Once the car is correctly back together and the oil change has been performed and fresh oil added you can start the vehicle and check for any leaks!(hopefully not if you've done your job correctly).



    Job done, enjoy your reduced oil usage.
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  2. The Following 6 Users Say Thank You to Ronnie For This Useful Post:

    Ferret (25-05-2012),Kevin Whittaker (25-05-2012),NealP (25-05-2012),Niall_farley (25-05-2012),RobbieV (25-05-2012),Stal1878 (25-05-2012)

  3. #2
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    Nice write up Ronnie - looks like a proper job that.

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  4. The Following User Says Thank You to Kevin Whittaker For This Useful Post:

    Ronnie (25-05-2012)

  5. #3
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    Excellent guide
    BMW E46 330ci Sport

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    Ronnie (25-05-2012)

  7. #4
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    Cheers guys, I aim to please and do something perfect first time

    It still needs the headgasket doing AGAIN as the previous garage couldn't have done it properly and it is leaking oil from a few other places.
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  8. #5
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    Question, do you always fit that gasket "dry"???

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  9. #6
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    Quote Originally Posted by Kevin Whittaker View Post
    Question, do you always fit that gasket "dry"???
    I did on this job, no sealant is used from new and I had every faith in the new gasket and my skills that it wouldn't leak for another 14 years, also I'll be honest the DIY is a bit mix and match on the pictures as I was at work when doing it, so needed to be quick, hence there are some items removed then they are there again in some pics,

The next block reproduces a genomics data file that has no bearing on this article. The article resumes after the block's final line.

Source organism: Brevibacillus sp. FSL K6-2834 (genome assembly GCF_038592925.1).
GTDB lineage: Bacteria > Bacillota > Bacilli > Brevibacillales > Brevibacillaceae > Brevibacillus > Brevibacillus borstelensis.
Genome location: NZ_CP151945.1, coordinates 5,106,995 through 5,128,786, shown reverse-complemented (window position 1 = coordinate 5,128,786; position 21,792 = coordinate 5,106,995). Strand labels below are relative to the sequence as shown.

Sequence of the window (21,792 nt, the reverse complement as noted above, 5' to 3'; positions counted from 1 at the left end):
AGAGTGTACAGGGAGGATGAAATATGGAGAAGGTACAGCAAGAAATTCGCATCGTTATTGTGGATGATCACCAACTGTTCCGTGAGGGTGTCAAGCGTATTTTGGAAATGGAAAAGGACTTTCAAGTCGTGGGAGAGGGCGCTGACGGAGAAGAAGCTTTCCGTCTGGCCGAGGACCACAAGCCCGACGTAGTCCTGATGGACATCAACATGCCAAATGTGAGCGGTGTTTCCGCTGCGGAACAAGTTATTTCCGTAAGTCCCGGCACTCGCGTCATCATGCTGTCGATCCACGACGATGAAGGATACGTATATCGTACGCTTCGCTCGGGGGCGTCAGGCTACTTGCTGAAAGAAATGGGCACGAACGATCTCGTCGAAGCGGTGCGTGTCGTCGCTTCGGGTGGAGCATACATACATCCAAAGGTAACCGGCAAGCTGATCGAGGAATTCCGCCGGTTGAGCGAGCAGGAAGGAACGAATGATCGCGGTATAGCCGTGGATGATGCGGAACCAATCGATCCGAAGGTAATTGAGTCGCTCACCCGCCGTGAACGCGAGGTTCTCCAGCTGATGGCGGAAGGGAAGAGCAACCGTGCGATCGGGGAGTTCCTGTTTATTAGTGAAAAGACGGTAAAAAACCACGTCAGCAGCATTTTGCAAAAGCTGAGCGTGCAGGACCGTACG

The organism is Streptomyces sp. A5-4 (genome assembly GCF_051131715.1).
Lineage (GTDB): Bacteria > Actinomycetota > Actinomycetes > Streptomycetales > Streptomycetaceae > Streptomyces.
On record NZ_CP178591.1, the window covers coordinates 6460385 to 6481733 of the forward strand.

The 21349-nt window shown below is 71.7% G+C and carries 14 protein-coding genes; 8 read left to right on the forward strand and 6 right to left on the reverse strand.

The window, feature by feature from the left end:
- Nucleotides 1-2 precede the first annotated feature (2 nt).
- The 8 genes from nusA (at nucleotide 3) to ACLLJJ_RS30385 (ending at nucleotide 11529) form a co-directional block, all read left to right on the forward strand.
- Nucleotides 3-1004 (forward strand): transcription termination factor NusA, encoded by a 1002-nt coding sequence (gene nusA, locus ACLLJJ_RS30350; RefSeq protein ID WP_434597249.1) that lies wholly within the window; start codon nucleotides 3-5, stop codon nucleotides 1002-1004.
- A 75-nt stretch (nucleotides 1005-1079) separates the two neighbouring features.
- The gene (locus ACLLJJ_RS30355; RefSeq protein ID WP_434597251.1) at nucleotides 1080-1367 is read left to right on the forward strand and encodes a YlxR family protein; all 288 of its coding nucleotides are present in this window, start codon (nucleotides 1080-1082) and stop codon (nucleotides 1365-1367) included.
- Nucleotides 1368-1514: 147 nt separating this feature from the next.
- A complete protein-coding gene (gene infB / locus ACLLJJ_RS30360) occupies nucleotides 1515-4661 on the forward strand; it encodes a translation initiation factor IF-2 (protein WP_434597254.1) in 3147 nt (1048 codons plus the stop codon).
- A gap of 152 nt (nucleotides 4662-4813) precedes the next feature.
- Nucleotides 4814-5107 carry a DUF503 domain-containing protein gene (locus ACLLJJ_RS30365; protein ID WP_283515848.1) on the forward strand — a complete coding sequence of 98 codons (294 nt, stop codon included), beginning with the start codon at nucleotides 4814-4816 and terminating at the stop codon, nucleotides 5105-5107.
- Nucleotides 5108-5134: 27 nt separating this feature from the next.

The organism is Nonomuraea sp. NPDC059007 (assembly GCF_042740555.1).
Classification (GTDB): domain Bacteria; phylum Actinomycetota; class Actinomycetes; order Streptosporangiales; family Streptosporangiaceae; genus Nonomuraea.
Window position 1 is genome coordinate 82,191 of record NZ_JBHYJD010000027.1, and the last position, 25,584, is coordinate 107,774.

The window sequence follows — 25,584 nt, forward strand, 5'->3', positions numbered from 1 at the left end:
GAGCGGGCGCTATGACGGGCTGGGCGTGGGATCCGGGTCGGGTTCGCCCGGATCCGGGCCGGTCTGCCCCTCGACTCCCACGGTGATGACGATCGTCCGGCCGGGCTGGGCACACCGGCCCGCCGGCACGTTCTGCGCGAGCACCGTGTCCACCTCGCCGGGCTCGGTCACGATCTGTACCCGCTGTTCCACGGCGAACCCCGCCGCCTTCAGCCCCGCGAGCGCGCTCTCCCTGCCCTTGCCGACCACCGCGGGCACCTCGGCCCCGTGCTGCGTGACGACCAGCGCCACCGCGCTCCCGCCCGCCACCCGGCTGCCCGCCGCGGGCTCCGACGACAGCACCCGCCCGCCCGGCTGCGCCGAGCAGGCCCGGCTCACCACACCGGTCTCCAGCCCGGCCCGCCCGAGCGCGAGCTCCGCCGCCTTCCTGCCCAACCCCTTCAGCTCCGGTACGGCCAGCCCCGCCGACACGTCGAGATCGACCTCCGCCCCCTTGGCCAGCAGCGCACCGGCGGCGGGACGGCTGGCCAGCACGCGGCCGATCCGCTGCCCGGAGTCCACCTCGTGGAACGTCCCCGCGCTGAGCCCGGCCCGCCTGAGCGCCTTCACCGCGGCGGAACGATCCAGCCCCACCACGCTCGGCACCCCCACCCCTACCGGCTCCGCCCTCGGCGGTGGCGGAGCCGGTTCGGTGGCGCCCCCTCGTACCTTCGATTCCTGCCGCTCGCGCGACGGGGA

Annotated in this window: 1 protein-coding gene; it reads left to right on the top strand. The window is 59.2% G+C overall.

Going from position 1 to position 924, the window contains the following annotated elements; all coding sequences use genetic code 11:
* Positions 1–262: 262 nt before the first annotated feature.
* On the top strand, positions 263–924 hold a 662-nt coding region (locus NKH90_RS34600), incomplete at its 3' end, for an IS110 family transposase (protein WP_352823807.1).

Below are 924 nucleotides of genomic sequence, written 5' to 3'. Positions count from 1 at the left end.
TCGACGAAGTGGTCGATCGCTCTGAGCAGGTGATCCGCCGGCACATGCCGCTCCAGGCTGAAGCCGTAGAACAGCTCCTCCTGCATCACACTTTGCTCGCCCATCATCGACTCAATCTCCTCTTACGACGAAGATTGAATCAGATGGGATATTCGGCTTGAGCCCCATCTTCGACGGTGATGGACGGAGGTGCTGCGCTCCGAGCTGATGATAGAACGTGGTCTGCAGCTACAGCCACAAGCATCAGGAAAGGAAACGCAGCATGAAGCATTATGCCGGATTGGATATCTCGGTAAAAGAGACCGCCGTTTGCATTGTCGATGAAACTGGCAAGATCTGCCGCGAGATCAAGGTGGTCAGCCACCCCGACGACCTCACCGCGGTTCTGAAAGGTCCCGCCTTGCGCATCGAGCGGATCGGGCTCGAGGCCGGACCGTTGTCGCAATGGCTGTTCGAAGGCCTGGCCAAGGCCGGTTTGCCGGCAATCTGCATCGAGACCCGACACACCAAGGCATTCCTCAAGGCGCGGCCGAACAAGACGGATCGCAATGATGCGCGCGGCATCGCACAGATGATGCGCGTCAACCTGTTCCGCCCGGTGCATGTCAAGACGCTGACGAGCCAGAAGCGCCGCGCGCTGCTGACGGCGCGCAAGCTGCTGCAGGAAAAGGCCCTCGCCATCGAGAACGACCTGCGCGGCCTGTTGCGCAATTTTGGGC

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  10. The Following User Says Thank You to Ronnie For This Useful Post:

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  11. #7
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    I don't have this engine so its no use to me, but nice guide

    Do some for the M54 engine

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    Ronnie (25-05-2012)

  13. #8
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    Quote Originally Posted by Ronnie View Post
    I did on this job, no sealant is used from new and I had every faith in the new gasket and my skills that it wouldn't leak for another 14 years, also I'll be honest the DIY is a bit mix and match on the pictures as I was at work when doing it, so needed to be quick, hence there are some items removed then they are there again in some pics,
    I have faith in your skills too mate.... I was just "taught" another way many years ago and it's just stuck (no pun intended). It stems from building $h1t old engines (Ford/Lotus) with dog$h1t gaskets I guess.

    I usually use Permabond A136 (CORVETTE ZR-1 LT5 PERMABOND A-136 ANAEROBIC SEALANT | eBay) or Wellseal (STAG WELLSEAL HEAD GASKET SEAL SEALING JOINTING COMPOUND 100ML NEW | eBay)

    I know that most German car manufacturers make decent enough castings/engines and if you use a OEM or decent quality gasket it shouldn't be a problem if you clean things up well and torque things up properly - but in some instances it's better to take extra precautions...

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  14. The Following User Says Thank You to Kevin Whittaker For This Useful Post:

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    Cracking guide Roonie

    2 guides in one here - The second being how to remove an alternator


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  17. #10
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    great pics and "how 2" ronnie..i was looking at mine since i brought it, and have oil thick crud around the oil filter housing ,and wonderd how was going to do it..really good pics and informative, from start to finish. (you should have your own show m8) p.s allso helps i have same engine as you ron..keep up those pics in your "how 2s"

  18. The Following User Says Thank You to Dal For This Useful Post:

    Ronnie (05-08-2013)